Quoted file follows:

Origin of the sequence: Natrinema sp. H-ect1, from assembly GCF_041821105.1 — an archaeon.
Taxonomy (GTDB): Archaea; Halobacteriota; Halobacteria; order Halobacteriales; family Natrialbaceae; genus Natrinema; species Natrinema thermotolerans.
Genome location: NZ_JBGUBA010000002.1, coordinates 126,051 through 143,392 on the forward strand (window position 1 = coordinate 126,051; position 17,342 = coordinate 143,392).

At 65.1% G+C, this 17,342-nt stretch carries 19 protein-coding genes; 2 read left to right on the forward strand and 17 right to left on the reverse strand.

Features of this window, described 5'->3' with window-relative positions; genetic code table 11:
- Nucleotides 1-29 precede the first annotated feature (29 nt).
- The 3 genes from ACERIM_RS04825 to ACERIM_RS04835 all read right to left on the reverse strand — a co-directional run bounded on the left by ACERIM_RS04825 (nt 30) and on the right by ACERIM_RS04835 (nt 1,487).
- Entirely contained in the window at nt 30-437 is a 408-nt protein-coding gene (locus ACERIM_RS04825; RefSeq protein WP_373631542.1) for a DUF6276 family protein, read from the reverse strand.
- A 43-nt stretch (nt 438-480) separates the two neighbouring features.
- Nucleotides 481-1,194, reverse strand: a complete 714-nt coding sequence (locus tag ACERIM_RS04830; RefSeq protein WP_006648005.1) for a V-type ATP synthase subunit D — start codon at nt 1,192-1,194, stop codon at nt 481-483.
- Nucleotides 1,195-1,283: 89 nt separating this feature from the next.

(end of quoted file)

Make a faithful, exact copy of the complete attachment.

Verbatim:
Origin of the sequence: Natrinema sp. H-ect1, from assembly GCF_041821105.1 — an archaeon.
Taxonomy (GTDB): Archaea; Halobacteriota; Halobacteria; order Halobacteriales; family Natrialbaceae; genus Natrinema; species Natrinema thermotolerans.
Genome location: NZ_JBGUBA010000002.1, coordinates 126,051 through 143,392 on the forward strand (window position 1 = coordinate 126,051; position 17,342 = coordinate 143,392).

At 65.1% G+C, this 17,342-nt stretch carries 19 protein-coding genes; 2 read left to right on the forward strand and 17 right to left on the reverse strand.

Features of this window, described 5'->3' with window-relative positions; genetic code table 11:
- Nucleotides 1-29 precede the first annotated feature (29 nt).
- The 3 genes from ACERIM_RS04825 to ACERIM_RS04835 all read right to left on the reverse strand — a co-directional run bounded on the left by ACERIM_RS04825 (nt 30) and on the right by ACERIM_RS04835 (nt 1,487).
- Entirely contained in the window at nt 30-437 is a 408-nt protein-coding gene (locus ACERIM_RS04825; RefSeq protein WP_373631542.1) for a DUF6276 family protein, read from the reverse strand.
- A 43-nt stretch (nt 438-480) separates the two neighbouring features.
- Nucleotides 481-1,194, reverse strand: a complete 714-nt coding sequence (locus tag ACERIM_RS04830; RefSeq protein WP_006648005.1) for a V-type ATP synthase subunit D — start codon at nt 1,192-1,194, stop codon at nt 481-483.
- Nucleotides 1,195-1,283: 89 nt separating this feature from the next.